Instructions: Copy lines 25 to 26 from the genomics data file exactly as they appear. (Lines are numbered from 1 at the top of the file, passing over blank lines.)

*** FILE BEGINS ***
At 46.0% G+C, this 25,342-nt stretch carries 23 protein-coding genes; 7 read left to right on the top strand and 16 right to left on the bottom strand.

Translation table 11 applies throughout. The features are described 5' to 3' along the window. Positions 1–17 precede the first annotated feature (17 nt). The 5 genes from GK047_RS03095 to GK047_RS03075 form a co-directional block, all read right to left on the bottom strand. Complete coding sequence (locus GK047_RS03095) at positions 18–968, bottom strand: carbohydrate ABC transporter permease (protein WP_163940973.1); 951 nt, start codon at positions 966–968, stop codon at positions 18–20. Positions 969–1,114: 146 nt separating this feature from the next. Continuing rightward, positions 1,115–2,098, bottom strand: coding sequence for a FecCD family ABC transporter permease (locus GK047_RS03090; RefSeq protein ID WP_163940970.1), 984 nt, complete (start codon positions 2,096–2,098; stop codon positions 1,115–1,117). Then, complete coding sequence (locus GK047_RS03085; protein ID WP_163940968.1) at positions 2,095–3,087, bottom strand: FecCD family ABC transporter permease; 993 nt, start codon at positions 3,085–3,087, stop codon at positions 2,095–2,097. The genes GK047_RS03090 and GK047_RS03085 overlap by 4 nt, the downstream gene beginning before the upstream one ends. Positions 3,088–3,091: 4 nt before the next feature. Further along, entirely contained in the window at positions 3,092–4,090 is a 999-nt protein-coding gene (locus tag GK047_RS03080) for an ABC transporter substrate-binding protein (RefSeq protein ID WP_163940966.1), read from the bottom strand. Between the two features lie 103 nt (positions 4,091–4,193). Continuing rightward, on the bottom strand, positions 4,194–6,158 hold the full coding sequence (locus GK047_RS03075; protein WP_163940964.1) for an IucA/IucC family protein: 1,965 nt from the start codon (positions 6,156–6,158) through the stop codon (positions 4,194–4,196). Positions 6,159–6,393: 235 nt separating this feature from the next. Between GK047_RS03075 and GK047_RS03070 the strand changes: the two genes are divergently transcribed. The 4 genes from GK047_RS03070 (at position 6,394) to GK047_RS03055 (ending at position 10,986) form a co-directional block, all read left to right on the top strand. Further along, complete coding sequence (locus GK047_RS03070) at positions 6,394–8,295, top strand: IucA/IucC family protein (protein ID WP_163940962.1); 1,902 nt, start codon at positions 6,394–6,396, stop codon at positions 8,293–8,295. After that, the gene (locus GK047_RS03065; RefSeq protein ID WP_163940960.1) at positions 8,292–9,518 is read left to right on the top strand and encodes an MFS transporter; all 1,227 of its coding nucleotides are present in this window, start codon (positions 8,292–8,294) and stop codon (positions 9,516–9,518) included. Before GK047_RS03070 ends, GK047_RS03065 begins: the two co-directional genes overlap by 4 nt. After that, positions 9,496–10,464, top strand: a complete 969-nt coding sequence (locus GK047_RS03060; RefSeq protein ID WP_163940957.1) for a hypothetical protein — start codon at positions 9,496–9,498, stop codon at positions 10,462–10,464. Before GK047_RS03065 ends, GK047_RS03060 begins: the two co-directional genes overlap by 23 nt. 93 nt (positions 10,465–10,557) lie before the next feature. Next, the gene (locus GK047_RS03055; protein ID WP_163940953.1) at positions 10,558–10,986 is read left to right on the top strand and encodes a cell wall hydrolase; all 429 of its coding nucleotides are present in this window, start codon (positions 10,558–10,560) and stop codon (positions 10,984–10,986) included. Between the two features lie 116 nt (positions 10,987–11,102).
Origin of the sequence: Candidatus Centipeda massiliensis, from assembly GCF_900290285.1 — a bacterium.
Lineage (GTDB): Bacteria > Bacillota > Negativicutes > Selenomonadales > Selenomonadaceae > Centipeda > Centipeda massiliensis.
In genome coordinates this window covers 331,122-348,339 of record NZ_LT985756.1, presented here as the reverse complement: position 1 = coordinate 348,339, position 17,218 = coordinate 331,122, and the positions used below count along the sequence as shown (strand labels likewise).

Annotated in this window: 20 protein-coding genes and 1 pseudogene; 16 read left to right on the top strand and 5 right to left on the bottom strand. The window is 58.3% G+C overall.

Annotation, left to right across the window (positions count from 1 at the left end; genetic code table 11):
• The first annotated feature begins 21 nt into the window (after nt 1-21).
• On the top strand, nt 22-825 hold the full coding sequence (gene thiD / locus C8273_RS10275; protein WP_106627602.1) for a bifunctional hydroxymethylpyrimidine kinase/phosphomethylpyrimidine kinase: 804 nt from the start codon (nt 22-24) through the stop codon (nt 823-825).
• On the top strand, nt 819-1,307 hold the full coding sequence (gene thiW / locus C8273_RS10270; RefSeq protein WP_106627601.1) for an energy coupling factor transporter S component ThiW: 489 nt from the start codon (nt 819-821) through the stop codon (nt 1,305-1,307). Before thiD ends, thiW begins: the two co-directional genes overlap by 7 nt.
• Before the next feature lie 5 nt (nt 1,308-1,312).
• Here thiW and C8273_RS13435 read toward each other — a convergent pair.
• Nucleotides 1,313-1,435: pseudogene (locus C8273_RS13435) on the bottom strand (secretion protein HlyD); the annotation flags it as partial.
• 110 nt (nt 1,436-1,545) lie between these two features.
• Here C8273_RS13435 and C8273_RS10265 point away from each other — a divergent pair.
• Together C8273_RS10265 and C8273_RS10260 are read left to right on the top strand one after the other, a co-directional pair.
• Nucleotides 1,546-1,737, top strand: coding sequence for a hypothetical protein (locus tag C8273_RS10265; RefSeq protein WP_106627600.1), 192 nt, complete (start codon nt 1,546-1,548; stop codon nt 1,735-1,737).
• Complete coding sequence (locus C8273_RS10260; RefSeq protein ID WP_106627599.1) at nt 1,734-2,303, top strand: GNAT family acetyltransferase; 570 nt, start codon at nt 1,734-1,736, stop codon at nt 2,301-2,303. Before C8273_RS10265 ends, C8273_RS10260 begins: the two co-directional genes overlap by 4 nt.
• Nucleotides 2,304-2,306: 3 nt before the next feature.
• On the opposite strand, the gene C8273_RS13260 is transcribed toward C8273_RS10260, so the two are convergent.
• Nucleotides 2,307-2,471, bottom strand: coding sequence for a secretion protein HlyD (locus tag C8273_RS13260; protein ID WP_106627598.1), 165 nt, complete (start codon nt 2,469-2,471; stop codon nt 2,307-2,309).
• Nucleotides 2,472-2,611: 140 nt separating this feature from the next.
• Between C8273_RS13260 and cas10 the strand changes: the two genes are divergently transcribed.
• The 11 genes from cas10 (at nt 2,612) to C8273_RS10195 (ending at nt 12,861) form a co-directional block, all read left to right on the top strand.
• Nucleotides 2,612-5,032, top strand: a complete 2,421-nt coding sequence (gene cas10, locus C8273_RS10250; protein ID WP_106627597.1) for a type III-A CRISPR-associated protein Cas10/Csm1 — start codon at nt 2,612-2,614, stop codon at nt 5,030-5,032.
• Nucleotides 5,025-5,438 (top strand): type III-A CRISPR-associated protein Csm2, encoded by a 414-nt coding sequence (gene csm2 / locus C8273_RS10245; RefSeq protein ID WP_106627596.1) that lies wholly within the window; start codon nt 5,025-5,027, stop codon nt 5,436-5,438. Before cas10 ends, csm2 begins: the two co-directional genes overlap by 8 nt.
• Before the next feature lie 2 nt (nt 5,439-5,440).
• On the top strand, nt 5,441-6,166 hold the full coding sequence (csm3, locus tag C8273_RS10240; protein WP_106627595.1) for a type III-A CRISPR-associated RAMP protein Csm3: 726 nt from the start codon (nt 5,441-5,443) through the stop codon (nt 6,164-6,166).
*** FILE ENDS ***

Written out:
• Nucleotides 2,612-5,032, top strand: a complete 2,421-nt coding sequence (gene cas10, locus C8273_RS10250; protein ID WP_106627597.1) for a type III-A CRISPR-associated protein Cas10/Csm1 — start codon at nt 2,612-2,614, stop codon at nt 5,030-5,032.
• Nucleotides 5,025-5,438 (top strand): type III-A CRISPR-associated protein Csm2, encoded by a 414-nt coding sequence (gene csm2 / locus C8273_RS10245; RefSeq protein ID WP_106627596.1) that lies wholly within the window; start codon nt 5,025-5,027, stop codon nt 5,436-5,438. Before cas10 ends, csm2 begins: the two co-directional genes overlap by 8 nt.